Despite indulging in an artery-clogging diet that could make even an Italian grandmother cringe, the 400 or so residents of tiny Stoccareddo, Italy, have virtually no heart disease or diabetes, and often live into their 90s.

At first blush, nothing seems to be unusual about the tiny town, other than the shocks of red hair that are oddly common here. But a little sniffing around reveals not only fresh air and the tantalizing scent of Italian food cooking, but also a tasty medical mystery.

Almost everyone in Stoccareddo is related in one way or another. Much to the dismay of the local postal workers, almost everyone in town shares the same last name: Bau (pronounced Bow-ooh).

An Unusual Claim to Fame

According to Amerigo Bau, the unofficial town historian, the first Bau family arrived in Stoccareddo about 800 years ago from Denmark. They became well-known miners and builders.

But recently, the claim to fame for the residents of Stoccareddo has come to rest with genetic researchers. Dr. Uros Hladnik studies rare diseases at the Baschirotto Institute, a private foundation in Vincenza, Italy. He has been studying why the Baus of Stoccareddo seem to be able to eat fatty meats, cheeses and cream sauces without suffering the most serious consequences.

A close look at their cholesterol shows that their levels of LDL - the so-called "bad" cholesterol - are lower than those of most Italians, and their HDL levels - the so-called "good" cholesterol - are much higher.

"They seem to be protected," Hladnik said. "Maybe the Baus have something that allows them to eat cholesterol."

Or maybe their good health may ultimately have less to do with their genetic code and more to do with their zip code.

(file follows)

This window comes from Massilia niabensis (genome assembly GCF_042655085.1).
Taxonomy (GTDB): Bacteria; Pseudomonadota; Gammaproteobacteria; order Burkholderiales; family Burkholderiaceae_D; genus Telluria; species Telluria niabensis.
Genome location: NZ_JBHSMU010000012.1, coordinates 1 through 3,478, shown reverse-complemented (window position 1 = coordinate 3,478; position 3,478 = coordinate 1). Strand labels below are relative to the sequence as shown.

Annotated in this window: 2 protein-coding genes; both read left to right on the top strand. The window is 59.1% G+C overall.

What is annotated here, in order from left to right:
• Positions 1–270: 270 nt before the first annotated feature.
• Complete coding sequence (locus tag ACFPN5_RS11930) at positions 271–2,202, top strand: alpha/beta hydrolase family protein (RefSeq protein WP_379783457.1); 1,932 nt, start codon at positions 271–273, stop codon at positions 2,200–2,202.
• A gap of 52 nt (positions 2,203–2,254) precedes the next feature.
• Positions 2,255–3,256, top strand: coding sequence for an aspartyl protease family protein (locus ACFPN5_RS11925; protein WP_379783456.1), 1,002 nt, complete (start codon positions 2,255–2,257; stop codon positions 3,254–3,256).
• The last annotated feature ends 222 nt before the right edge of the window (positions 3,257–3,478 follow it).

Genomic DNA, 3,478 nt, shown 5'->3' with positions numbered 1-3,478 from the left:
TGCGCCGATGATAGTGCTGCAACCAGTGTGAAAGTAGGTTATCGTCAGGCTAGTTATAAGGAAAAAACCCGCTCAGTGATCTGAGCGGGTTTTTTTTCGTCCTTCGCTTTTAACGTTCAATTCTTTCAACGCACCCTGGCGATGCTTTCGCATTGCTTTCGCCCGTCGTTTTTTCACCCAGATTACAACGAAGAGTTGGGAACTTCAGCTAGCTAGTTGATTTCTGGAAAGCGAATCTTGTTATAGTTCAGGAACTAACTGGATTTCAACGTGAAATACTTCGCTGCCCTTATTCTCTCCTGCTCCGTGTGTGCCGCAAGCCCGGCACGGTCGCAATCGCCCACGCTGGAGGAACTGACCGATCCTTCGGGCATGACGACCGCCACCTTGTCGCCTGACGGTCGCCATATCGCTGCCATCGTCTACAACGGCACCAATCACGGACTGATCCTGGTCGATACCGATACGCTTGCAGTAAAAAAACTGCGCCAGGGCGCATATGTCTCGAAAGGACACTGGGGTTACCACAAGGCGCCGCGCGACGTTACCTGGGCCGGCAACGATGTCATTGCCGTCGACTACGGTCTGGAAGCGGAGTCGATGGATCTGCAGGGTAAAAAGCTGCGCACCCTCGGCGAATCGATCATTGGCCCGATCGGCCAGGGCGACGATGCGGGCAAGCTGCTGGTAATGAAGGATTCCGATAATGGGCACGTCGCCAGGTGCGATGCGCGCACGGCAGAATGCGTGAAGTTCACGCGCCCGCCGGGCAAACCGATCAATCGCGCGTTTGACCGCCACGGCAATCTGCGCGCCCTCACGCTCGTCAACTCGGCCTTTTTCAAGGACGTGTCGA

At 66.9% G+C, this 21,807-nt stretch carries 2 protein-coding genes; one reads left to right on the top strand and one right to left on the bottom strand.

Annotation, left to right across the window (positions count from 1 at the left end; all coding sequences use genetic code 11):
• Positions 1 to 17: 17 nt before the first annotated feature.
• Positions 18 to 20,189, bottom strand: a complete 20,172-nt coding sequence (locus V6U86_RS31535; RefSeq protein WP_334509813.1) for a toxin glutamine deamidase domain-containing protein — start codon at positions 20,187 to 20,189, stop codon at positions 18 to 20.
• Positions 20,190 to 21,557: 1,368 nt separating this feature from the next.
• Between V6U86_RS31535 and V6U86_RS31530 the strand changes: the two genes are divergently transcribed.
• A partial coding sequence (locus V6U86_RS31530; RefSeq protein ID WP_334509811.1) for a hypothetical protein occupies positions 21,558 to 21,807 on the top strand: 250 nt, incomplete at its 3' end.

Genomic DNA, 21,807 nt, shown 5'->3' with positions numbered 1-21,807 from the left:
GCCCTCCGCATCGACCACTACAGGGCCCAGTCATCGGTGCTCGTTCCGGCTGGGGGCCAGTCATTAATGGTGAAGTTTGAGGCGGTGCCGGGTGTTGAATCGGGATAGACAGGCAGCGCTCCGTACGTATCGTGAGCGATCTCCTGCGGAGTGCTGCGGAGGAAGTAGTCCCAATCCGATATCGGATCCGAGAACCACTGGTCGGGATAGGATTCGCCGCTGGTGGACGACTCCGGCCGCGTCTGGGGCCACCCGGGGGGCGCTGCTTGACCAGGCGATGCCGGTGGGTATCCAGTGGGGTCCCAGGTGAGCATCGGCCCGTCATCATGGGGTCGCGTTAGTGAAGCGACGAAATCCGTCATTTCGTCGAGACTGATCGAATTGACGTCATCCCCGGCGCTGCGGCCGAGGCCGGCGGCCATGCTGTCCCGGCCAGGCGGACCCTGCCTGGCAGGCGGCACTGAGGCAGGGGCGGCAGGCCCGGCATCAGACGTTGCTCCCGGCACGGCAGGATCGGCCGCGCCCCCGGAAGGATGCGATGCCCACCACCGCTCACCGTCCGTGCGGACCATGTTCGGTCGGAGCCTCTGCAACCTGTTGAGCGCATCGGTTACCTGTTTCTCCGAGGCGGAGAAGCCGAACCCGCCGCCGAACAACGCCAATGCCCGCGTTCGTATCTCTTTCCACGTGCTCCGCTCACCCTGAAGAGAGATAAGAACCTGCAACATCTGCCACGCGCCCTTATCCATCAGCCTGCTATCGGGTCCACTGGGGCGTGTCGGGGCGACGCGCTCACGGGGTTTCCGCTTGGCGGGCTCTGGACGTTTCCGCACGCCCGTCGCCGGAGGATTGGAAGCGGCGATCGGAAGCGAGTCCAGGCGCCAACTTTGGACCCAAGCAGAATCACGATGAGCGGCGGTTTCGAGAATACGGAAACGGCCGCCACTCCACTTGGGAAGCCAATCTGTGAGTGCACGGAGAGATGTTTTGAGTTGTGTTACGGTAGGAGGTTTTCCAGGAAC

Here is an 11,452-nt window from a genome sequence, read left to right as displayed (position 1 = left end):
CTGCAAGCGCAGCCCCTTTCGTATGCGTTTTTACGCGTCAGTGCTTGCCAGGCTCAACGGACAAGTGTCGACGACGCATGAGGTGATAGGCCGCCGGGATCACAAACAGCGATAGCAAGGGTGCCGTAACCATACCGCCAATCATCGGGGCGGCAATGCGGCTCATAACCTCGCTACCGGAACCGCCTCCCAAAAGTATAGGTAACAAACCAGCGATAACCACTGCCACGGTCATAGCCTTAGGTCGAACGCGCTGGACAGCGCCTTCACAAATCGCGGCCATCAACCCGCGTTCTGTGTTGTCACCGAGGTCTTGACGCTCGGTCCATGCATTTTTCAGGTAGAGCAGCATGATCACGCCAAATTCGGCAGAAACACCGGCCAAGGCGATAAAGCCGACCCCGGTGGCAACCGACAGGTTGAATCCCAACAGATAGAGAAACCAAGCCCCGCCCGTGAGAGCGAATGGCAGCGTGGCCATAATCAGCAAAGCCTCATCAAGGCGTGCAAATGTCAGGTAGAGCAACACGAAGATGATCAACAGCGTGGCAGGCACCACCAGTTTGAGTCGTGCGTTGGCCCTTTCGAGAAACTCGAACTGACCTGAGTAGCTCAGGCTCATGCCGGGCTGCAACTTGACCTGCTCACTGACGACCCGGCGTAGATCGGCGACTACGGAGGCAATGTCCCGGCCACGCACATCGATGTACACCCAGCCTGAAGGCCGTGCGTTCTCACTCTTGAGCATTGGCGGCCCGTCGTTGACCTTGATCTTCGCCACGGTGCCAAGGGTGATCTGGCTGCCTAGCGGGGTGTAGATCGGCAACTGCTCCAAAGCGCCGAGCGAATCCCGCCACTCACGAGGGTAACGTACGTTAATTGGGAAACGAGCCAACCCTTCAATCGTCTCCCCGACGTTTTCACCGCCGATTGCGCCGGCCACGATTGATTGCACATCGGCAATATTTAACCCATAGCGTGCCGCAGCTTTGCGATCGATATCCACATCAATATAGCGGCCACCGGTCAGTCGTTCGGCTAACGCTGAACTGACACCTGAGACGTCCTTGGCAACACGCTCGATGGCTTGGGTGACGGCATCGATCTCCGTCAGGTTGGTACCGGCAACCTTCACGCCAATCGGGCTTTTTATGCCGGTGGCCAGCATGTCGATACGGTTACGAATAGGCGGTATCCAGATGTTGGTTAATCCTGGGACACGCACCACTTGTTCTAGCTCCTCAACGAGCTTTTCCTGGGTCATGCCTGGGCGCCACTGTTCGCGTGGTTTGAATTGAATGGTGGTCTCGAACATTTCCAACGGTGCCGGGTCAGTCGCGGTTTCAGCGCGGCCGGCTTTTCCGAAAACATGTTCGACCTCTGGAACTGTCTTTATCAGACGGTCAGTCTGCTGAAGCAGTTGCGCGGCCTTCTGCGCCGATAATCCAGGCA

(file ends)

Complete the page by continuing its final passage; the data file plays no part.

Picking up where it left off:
"Apart from the research that's going on, we believe that we have two genes that contribute to a better life: the good air that we breathe and the happiness that you breathe in the town," Amerigo Bau said.

Bringing Their Good Health to America

Not all the Baus have remained in Stoccareddo. There are Baus who have moved far from the foothills of the Italian Alps to places like Wilkes-Barre, Pa.

Ron and Jerry Bau are third-generation Italian-American Baus, who, unlike the Stoccareddo Baus, have not been marrying within a community of people who share their surname. But the mysterious good health of their Italian kin has got them thinking.

"I definitely have some hope that it will offer protection for our family, but even perhaps more importantly is somewhere down the line this genetic research might lead to something that would help all humanity," said Ron Bau.

This hope is shared by his brother Jerry as well. But until the research is completed, the Stoccareddo Baus' unlikely good health remains a medical mystery.